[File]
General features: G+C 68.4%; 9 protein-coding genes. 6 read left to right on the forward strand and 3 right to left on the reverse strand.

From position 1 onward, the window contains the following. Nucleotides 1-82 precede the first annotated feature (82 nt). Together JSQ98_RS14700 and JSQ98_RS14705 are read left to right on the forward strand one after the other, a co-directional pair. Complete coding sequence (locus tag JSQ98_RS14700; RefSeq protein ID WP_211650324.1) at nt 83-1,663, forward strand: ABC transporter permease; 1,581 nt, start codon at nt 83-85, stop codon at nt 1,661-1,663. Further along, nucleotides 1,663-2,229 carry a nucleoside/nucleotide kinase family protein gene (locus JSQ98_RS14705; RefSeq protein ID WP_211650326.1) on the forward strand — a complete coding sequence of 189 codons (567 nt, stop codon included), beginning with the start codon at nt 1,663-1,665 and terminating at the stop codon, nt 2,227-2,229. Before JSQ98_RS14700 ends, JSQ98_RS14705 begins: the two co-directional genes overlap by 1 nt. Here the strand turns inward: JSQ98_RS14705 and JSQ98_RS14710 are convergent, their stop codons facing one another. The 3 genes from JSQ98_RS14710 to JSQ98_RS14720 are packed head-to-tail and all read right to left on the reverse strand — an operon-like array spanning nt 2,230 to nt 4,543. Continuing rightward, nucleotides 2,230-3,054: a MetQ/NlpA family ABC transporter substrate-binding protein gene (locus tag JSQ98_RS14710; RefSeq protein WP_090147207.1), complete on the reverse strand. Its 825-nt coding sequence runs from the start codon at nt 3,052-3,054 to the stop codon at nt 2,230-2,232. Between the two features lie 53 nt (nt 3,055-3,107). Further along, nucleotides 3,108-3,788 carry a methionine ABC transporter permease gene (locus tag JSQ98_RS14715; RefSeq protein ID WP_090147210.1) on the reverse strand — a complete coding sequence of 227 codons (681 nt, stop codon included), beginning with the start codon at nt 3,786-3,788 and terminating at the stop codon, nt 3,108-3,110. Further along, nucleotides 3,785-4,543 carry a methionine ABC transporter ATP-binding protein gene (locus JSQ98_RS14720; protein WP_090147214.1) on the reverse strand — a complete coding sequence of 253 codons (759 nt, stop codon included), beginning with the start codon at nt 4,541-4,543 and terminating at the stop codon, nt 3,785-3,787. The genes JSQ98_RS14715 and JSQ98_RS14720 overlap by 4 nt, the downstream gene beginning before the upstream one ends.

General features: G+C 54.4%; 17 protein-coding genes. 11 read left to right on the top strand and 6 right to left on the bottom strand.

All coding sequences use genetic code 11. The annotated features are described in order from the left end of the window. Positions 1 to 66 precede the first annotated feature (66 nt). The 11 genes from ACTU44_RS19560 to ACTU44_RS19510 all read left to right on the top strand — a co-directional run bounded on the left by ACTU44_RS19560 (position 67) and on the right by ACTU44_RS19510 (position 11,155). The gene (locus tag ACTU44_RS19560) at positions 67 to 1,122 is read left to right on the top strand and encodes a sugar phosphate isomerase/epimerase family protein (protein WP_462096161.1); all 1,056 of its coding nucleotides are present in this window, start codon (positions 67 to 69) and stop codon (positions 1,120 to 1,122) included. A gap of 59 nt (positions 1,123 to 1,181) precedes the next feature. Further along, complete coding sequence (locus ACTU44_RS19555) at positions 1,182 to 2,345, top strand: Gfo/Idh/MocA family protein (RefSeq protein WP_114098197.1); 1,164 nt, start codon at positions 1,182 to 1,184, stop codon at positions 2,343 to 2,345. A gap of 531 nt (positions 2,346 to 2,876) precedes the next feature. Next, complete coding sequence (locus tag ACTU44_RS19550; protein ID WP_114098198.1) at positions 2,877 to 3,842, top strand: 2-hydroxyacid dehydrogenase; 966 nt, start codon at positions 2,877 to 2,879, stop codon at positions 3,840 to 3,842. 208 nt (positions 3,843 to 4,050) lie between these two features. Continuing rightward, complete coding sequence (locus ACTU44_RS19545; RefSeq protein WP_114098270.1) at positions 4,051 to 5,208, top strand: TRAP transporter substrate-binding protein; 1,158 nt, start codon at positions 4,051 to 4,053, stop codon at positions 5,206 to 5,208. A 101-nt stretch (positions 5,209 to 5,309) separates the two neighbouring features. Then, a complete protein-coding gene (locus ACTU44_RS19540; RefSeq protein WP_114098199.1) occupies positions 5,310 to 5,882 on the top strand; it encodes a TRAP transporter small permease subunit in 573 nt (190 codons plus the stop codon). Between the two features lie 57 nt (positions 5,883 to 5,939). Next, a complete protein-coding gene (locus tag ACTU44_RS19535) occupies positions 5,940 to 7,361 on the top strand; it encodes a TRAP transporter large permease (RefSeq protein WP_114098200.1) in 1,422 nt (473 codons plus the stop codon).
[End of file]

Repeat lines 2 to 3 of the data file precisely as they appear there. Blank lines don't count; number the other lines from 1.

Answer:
From position 1 onward, the window contains the following. Nucleotides 1-82 precede the first annotated feature (82 nt). Together JSQ98_RS14700 and JSQ98_RS14705 are read left to right on the forward strand one after the other, a co-directional pair. Complete coding sequence (locus tag JSQ98_RS14700; RefSeq protein ID WP_211650324.1) at nt 83-1,663, forward strand: ABC transporter permease; 1,581 nt, start codon at nt 83-85, stop codon at nt 1,661-1,663. Further along, nucleotides 1,663-2,229 carry a nucleoside/nucleotide kinase family protein gene (locus JSQ98_RS14705; RefSeq protein ID WP_211650326.1) on the forward strand — a complete coding sequence of 189 codons (567 nt, stop codon included), beginning with the start codon at nt 1,663-1,665 and terminating at the stop codon, nt 2,227-2,229. Before JSQ98_RS14700 ends, JSQ98_RS14705 begins: the two co-directional genes overlap by 1 nt. Here the strand turns inward: JSQ98_RS14705 and JSQ98_RS14710 are convergent, their stop codons facing one another. The 3 genes from JSQ98_RS14710 to JSQ98_RS14720 are packed head-to-tail and all read right to left on the reverse strand — an operon-like array spanning nt 2,230 to nt 4,543. Continuing rightward, nucleotides 2,230-3,054: a MetQ/NlpA family ABC transporter substrate-binding protein gene (locus tag JSQ98_RS14710; RefSeq protein WP_090147207.1), complete on the reverse strand. Its 825-nt coding sequence runs from the start codon at nt 3,052-3,054 to the stop codon at nt 2,230-2,232. Between the two features lie 53 nt (nt 3,055-3,107). Further along, nucleotides 3,108-3,788 carry a methionine ABC transporter permease gene (locus tag JSQ98_RS14715; RefSeq protein ID WP_090147210.1) on the reverse strand — a complete coding sequence of 227 codons (681 nt, stop codon included), beginning with the start codon at nt 3,786-3,788 and terminating at the stop codon, nt 3,108-3,110. Further along, nucleotides 3,785-4,543 carry a methionine ABC transporter ATP-binding protein gene (locus JSQ98_RS14720; protein WP_090147214.1) on the reverse strand — a complete coding sequence of 253 codons (759 nt, stop codon included), beginning with the start codon at nt 4,541-4,543 and terminating at the stop codon, nt 3,785-3,787. The genes JSQ98_RS14715 and JSQ98_RS14720 overlap by 4 nt, the downstream gene beginning before the upstream one ends.

General features: G+C 54.4%; 17 protein-coding genes. 11 read left to right on the top strand and 6 right to left on the bottom strand.